Of late, South Asian coun­tries have hosted their own lit­er­a­ture fes­ti­vals fea­tur­ing lo­cal and in­ter­na­tional writ­ers. Sri Lanka’s Galle Lit­er­ary Fes­ti­val has been held an­nu­ally since 2005. In­dia has been host­ing Asia’s largest lit­er­a­ture fes­ti­val, Jaipur Lit­er­a­ture Fes­ti­val (JLF) since 2006 while Pak­istan’s Karachi Lit­er­a­ture Fes­ti­val (KLF) made its de­but in 2010. Though the Galle Lit­er­a­ture Fes­ti­val has been go­ing on for seven years, it has failed to muster as much pop­u­lar­ity as JLF and KLF,

Though the Galle Lit­er­a­ture Fes­ti­val has been go­ing on for seven years, it has failed to muster as much pop­u­lar­ity as JLF and KLF, pri­mar­ily be­cause of the plethora of writ­ers that the events in Jaipur and Karachi draw and the me­dia cov­er­age they re­ceive.

pri­mar­ily be­cause of the plethora of writ­ers that the events in Jaipur and Karachi draw and the me­dia cov­er­age they re­ceive.

Fol­low­ing the ex­am­ples of JLF and KLF, Nepal took a dar­ing stride by host­ing its own in­ter­na­tional lit­er­ary fes­ti­val in 2011. The Kath­mandu Lit­er­ary Ja­tra was a three-day event fea­tur­ing Wil­liam Dal­rym­ple, Mo­hammed Hanif and Tarun J. Te­j­pal. Bangladesh also or­ga­nized a lit­er­ary event, the Hay Fes­ti­val, in 2011 in col­lab­o­ra­tion with the Bri­tish Coun­cil. The fes­ti­val fea­tured Bangladesh-born, Lon­don­based award-win­ning writer Tah­mima Anam along with Bangladeshi po­ets and writ­ers Kaiser Haq, Farah Ghuz­navi and oth­ers, Bri­tish au­thor Andrew Miller and Bri­tish tele­vi­sion jour­nal­ist Nik Gow­ing.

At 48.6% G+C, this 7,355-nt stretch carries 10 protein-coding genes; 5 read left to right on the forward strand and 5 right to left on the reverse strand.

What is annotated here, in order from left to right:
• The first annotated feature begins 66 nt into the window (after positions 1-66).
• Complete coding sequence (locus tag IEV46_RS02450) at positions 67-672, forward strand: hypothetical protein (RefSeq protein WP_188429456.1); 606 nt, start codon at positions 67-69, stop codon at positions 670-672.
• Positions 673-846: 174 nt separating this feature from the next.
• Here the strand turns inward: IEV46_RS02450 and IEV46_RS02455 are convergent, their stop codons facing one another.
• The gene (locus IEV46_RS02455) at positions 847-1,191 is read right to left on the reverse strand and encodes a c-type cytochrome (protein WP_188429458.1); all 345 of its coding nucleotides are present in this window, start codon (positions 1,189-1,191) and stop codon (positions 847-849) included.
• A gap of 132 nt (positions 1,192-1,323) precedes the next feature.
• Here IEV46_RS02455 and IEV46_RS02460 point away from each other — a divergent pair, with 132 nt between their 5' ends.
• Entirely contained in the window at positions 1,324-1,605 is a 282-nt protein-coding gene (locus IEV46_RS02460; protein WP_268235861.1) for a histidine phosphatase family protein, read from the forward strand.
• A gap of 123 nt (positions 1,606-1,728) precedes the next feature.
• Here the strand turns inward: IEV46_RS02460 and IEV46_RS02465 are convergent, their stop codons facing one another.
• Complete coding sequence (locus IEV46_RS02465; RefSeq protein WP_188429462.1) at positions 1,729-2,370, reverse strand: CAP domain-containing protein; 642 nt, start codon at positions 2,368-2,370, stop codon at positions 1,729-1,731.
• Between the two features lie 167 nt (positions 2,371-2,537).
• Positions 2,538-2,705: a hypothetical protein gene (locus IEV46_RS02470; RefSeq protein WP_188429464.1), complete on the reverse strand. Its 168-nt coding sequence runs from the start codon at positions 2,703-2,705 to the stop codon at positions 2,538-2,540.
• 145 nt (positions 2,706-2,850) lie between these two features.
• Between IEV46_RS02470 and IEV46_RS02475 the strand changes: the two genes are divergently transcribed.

Look­ing at these yearly pur­suits, one might won­der if a lit­er­ary cul­ture is brew­ing up. The younger gen­er­a­tion in South Asia, In­dia and Pak­istan in par­tic­u­lar, is more open to ground re­al­i­ties as they seem to ac­cept in­ad­e­qua­cies of their re­spec­tive gov­ern­ments and so­ci­ety and boldly ex­press their thoughts in their writ­ten works. The shift in trends and at­ti­tudes has in­deed fa­cil­i­tated both Pak­istan and In­dia to pro­mote re­gional har­mony through lit­er­a­ture.

Such lit­er­ary fes­ti­vals not only mo­ti­vate lo­cal writ­ers in show­cas­ing their best work but also high­light the South Asian re­gion. Re­gional con­flicts have tar­nished the im­age of South Asia for decades. Fes­ti­vals such as these give Western au­thors a chance to in­ter­act with their South Asian coun­ter­parts and re­al­ize the pos­i­tive side of the re­gion that is of­ten buried be­neath skir­mishes.

Moun­tain Echoes is one such joint en­deavor that sup­ports the man­date of the In­dia-Bhutan Foun­da­tion to strengthen bi­lat­eral ties and en­hance ed­u­ca­tional, sci­en­tific and cul­tural co­op­er­a­tion, bring­ing peo­ple of both coun­tries closer. Or­ga­nized for the third year in a row, Moun­tain Echoes her­alds a new era of en­gage­ment and part­ner­ship be­tween In­dia and Bhutan to stand united for the pro­mo­tion of lit­er­a­ture in South Asia.